Summer may be a break from classes, but right now things are busier than ever at Bowdoin’s Coastal Studies Center: students and faculty have launched into scientific research projects investigating green crabs, blue mussels, lobsters, sea stars, eelgrass, fish, clams, and more. This week they converged to share their research with each other and with visiting audience members during the Coastal Studies Summer 2014 Research Symposium.
To watch the presentations, click here.
Held at the Coastal Studies Center farmhouse on the edge of Harpswell Sound, the one-day symposium included nearly two dozen research presentations by 15 students and seven faculty members from several departments and programs.
Their topics ranged from studies that use marine organisms as models for understanding fundamental biological processes – locomotion in sea stars, for instance, or cardiac neural control in lobsters – to investigations of how coastal organisms and ecosystems are responding to environmental shifts such as rising ocean temperature and acidity.
In his introductory remarks, Coastal Studies Center director and Associate Professor of Biology David Carlon described not only the ecological changes that are taking place in the Gulf of Maine but also the changes in store for the Center and its on-site Marine Lab.
“The lab is growing already,” Carlon said, with new dry- and wet-lab spaces scheduled to open in time for classes this fall, not to mention the pending acquisition of a new research vessel that will join the R/V Laine at the Coastal Studies Center dock. In the works is a marine science semester targeted at juniors and seniors, planned for fall 2015.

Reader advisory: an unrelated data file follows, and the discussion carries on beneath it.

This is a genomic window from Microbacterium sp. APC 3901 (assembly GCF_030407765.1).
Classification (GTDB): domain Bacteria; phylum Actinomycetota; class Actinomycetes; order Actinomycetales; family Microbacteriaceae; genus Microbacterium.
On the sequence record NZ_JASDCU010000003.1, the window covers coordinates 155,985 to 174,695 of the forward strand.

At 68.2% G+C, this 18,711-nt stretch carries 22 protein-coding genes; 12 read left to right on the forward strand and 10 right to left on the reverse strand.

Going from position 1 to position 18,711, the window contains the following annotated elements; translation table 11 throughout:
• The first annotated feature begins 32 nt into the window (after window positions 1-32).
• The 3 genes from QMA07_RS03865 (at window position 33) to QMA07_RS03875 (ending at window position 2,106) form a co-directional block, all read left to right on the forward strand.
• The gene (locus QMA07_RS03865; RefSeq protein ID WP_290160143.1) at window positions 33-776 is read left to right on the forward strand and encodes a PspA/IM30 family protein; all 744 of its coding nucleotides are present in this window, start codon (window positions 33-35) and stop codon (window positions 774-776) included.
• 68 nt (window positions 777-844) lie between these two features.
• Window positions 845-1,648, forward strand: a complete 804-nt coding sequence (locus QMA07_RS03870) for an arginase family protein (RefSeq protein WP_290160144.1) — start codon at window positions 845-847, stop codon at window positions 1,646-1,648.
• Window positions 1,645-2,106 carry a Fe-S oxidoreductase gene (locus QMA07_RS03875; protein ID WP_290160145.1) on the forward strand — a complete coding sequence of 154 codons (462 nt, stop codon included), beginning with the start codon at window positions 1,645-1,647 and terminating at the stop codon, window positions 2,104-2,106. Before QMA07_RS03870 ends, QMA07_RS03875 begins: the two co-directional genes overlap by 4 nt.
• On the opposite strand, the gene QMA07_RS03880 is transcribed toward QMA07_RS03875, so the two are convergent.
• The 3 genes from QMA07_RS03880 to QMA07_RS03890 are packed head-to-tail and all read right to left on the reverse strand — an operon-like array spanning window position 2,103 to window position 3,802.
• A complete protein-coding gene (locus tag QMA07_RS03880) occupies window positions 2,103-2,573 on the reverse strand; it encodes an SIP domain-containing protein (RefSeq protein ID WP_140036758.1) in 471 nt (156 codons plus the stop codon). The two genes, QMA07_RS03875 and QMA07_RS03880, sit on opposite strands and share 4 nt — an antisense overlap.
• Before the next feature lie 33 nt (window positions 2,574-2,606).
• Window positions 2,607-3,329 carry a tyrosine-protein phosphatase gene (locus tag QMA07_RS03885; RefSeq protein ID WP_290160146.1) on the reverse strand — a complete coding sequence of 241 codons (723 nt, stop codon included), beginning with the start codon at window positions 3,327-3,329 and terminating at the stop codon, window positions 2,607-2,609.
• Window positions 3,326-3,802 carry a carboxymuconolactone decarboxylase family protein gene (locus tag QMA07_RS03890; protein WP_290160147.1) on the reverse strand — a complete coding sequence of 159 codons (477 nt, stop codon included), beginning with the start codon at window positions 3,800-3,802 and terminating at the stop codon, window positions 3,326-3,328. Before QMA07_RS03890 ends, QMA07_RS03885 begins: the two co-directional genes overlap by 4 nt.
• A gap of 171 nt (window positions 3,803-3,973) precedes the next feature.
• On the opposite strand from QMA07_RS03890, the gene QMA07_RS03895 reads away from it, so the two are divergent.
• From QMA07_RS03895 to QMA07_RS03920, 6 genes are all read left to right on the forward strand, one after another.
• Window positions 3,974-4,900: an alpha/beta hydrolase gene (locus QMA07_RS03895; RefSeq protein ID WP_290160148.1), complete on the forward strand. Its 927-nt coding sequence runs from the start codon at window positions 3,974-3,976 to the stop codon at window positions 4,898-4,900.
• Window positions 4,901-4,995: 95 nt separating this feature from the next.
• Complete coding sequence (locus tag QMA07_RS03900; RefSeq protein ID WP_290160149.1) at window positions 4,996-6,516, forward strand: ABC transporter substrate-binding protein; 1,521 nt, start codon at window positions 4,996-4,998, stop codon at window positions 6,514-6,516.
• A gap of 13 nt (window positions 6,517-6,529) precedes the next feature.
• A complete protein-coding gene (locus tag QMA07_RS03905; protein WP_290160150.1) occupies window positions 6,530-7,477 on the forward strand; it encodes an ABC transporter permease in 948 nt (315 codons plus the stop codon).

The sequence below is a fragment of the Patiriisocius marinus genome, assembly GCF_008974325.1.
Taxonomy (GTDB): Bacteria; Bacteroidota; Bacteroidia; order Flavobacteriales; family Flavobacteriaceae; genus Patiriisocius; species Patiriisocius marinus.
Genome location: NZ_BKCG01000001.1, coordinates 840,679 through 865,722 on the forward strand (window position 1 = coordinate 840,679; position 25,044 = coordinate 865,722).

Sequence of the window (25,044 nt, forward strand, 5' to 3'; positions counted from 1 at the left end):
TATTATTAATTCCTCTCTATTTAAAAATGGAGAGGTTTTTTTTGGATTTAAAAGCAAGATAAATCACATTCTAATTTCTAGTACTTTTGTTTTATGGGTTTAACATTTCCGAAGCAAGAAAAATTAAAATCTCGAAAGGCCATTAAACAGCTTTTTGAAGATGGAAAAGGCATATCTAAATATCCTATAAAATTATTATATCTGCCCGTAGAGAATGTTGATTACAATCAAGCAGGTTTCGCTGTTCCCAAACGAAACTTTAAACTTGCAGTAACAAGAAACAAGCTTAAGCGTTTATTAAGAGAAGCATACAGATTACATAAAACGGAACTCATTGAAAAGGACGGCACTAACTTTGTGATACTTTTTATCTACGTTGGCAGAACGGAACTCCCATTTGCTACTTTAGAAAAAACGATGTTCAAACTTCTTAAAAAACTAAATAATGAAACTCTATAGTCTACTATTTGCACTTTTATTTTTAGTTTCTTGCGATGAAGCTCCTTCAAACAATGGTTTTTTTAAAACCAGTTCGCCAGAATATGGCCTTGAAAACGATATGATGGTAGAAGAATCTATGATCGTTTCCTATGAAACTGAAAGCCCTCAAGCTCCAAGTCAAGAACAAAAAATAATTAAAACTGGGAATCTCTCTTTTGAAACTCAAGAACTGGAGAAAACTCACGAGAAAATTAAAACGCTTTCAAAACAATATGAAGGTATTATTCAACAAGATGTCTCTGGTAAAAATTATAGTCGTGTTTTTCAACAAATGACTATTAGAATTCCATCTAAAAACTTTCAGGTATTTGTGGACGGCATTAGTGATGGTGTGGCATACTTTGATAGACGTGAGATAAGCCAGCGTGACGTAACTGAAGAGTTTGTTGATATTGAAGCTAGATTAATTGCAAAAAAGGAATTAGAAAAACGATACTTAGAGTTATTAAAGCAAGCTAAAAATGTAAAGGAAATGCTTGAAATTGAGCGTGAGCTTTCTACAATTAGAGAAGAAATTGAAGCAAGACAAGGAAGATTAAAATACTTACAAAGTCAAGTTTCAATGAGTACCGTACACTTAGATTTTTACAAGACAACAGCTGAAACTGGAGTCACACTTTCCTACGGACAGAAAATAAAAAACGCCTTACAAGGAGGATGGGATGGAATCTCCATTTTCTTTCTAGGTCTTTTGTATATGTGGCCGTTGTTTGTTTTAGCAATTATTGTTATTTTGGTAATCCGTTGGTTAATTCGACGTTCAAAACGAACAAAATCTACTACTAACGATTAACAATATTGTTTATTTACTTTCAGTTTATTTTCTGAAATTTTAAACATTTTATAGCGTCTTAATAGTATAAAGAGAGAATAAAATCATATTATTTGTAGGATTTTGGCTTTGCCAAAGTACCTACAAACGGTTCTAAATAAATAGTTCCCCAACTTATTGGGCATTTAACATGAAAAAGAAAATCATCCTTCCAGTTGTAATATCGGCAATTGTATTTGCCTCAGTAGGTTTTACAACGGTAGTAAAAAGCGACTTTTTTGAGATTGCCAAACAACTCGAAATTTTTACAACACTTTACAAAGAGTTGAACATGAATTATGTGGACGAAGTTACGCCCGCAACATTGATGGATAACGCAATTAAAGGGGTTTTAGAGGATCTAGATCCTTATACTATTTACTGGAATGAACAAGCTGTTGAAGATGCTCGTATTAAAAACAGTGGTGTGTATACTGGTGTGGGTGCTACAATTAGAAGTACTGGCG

Following Carlon’s introduction, faculty members from Biology, Chemistry, Earth and Oceanographic Science, and Environmental Studies described their research and shared perspectives from their areas of expertise, while students supported by summer research fellowships reported on progress they’ve made so far and previewed their plans for the rest of the summer, opening up the floor for questions after each talk.
These students and faculty are making use of field sites throughout Maine and beyond, with a concentration of activity at the Coastal Studies Center itself, only twelve miles from Bowdoin’s campus – where they can take advantage not only of aquarium tanks and other laboratory facilities, but also the natural lab that is Harpswell Sound.
One such researcher is Aidan Short ’15, who embarks from the Center on two voyages each week, working with Carlon to investigate the feeding habits of green crabs (an invasive species that may be threatening one of Maine’s largest fisheries, soft-shell clams). Stay tuned to learn more about Short’s research project and other goings-on at the Coastal Studies Center as the summer unfolds.